• For those further from target (A1C >8.5 percent) we prefer to add insulin, rather than an oral agent.


Metformin monotherapy failure

Metforminmonotherapy failure

  • In patients with inadequate glycemic control on metformin and A1C >8.5 percent, we suggest adding insulin .

  • In patients with inadequate glycemic control on metformin (A1C >7.0 percent), with A1C close to target (≤8.5 percent), we suggest adding a short acting sulfonylurea, such as glipizide .


Metformin monotherapy failure1

Metforminmonotherapy failure

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  • The addition of pioglitazone is an alternative option in individuals without risk factors for heart failure or fracture, who do not reach glycemic goals with metformin alone, if there are contraindications to sulfonylureas or patient preference limits the use of sulfonylureas or insulin .

  • Another reasonable alternative is the addition of repaglinide, which can be considered in individuals who do not reach glycemic goals with metformin, if there are contraindications to sulfonylureas or patient preference limits the use of insulin .


Contraindications to metformin and sulfonylurea monotherapy failure

Contraindications to metformin and sulfonylurea monotherapy failure

  •  In individuals with contraindications to metformin, sulfonylureas are often first-line therapy.

  • In patients with inadequate glycemic control on sulfonylureas, with A1C >8.5 percent, we suggest switching to insulin .

  • In patients with inadequate glycemic control on sulfonylureas (A1C >7 percent), with A1C close to target (≤8.5 percent), we suggest adding pioglitazone .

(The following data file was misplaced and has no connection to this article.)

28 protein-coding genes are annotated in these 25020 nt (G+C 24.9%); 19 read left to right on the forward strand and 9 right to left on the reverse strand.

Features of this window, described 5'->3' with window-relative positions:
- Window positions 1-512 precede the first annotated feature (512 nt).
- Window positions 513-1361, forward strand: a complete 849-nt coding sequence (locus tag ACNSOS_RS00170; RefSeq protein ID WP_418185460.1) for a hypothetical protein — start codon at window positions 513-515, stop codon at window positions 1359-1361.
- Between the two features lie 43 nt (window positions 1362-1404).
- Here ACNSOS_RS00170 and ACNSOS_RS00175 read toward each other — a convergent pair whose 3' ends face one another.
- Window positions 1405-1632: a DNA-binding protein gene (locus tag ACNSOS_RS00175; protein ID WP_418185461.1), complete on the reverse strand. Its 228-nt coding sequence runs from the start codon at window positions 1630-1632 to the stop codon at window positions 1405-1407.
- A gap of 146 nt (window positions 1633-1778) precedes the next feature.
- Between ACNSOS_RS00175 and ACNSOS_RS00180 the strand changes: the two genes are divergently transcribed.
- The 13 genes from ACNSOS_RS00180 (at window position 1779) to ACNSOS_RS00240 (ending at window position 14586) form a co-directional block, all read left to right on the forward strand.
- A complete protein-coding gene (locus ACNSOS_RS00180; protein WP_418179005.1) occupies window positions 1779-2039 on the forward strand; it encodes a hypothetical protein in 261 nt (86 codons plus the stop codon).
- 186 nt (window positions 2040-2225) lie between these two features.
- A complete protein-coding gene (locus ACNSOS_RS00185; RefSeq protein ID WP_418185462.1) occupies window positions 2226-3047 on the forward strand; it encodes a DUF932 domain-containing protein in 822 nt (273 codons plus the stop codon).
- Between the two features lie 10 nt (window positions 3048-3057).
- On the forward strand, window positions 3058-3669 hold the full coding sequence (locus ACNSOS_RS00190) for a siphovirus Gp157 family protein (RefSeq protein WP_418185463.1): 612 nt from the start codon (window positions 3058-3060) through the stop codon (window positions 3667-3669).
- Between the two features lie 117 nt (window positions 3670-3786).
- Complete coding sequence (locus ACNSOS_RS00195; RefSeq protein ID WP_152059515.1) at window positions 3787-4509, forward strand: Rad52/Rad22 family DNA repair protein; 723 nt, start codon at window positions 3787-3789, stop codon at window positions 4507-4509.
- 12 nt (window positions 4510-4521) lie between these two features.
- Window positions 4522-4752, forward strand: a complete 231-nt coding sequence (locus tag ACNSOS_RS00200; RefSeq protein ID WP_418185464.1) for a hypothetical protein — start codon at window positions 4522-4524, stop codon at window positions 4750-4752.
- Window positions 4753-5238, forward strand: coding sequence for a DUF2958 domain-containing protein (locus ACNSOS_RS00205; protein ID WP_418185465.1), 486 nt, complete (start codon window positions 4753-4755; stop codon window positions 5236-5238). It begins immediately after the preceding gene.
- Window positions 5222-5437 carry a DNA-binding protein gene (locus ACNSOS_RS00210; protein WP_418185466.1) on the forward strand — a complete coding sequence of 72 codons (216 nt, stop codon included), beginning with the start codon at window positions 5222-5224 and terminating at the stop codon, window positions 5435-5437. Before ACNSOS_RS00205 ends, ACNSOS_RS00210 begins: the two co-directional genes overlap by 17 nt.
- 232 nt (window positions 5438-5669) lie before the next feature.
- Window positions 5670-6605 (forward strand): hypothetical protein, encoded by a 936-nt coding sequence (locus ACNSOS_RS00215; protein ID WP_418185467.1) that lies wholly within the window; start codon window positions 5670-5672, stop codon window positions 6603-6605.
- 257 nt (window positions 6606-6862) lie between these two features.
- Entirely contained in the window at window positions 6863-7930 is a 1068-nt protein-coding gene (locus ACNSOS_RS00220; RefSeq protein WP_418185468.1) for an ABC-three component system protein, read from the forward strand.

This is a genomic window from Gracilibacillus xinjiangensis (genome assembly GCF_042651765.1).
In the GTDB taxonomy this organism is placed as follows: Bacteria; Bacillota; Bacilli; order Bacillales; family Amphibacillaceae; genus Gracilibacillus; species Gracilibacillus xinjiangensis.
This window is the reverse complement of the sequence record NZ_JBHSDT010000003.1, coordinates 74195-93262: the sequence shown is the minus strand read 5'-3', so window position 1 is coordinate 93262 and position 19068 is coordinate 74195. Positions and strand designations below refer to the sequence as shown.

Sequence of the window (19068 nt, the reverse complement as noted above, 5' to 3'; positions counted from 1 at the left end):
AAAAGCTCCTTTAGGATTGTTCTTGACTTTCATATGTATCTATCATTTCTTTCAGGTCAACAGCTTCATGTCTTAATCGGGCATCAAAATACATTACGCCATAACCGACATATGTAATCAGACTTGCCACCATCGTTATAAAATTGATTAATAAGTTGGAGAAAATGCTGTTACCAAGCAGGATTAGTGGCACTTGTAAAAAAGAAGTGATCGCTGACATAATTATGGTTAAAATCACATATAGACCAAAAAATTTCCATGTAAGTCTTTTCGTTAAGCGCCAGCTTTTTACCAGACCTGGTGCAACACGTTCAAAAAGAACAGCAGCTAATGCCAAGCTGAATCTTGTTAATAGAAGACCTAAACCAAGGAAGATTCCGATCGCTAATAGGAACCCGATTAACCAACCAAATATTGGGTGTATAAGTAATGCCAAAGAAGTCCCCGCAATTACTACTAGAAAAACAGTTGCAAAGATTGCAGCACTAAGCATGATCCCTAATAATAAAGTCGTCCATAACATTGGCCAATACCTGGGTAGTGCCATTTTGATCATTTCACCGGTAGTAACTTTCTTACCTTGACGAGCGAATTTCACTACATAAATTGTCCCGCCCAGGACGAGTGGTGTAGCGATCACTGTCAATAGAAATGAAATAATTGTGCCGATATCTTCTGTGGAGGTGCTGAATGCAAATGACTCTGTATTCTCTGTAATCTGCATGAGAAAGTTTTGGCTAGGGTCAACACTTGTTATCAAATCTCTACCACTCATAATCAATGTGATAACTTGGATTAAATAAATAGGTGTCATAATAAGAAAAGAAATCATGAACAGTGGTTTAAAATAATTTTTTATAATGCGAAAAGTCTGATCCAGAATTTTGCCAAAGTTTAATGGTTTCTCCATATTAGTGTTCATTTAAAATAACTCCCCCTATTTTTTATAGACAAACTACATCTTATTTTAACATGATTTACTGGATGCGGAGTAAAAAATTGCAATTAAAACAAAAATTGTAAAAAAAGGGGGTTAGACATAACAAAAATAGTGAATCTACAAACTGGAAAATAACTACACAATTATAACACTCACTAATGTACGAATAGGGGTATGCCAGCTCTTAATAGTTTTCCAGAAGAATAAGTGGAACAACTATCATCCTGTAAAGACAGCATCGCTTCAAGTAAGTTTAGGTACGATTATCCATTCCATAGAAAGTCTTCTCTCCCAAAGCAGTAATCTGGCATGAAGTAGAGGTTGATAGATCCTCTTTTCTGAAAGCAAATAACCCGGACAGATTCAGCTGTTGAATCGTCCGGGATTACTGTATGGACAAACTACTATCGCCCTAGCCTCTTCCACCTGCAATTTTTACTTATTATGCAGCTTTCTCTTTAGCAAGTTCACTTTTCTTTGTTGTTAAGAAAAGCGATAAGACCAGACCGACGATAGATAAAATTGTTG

Dual oral agent failure

Dual oral agent failure

  • In individuals with inadequate glycemic control (A1C >7 percent) on two oral agents (usually metformin and sulfonylurea), we suggest switching to insulin (discontinue sulfonylurea and continue metformin) .

  • alternative that is less likely to work is three oral agents.

  • However, three oral agents (metformin, sulfonylurea, pioglitazone) can be considered in patients with A1C values that are not too far from goal (A1C ≤8.5 percent).


Combination oral and insulin therapy

Combination oral and insulin therapy

  • While NPH has been used commonly at bedtime to supplement oral hypoglycemic drug therapy, longer acting insulins, such as insulin glargine (once daily) added to oral agents are similarly effective for reducing A1C values and may cause less nocturnal hypoglycemia.


Insulin therapy in type 2 diabetes mellitus

Insulin therapy in type 2 diabetes mellitus

  • If once per day insulin is added to oral hypoglycemic therapy in patients with type 2 diabetes, insulin NPH given at bedtime or insulin glargine given in the morning or at bedtime is a reasonable initial regimen.


Insulin therapy in type 2 diabetes mellitus1

Insulin therapy in type 2 diabetes mellitus

  • When switching to insulin monotherapy, it is reasonable to begin with a similar regimen consisting of basal insulin (NPH or glargine insulin) given once or twice daily .

  • Subsequent modifications can be made according to blood glucose and A1C values.


Insulin therapy in type 2 diabetes mellitus2

Insulin therapy in type 2 diabetes mellitus

  • Insulin can be considered initial therapy for all patients with type 2 diabetes, particularly patients presenting with A1C >10 percent,

  • fasting plasma glucose >250 mg/dL

  • random glucose consistently >300 mg/dL

  • or ketonuria.


Insulin therapy in type 2 diabetes mellitus3

Insulin therapy in type 2 diabetes mellitus

  • A potential problem is that patients who are initially thought to have type 2 diabetes may actually have type 1 diabetes, and therefore require insulin as initial therapy.

  • In patients in whom it is difficult to distinguish type 1 from type 2 diabetes (patients who are underweight, are losing weight, or are ketotic), initial treatment with insulin is required.


Insulin therapy in type 2 diabetes mellitus4

Insulin therapy in type 2 diabetes mellitus

  • Although we do not recommend premixed insulin for the treatment of type 1 diabetes, it is a reasonable option for patients with type 2 diabetes who are doing well on a stable, fixed ratio.


In the name of god

Thanks for your patience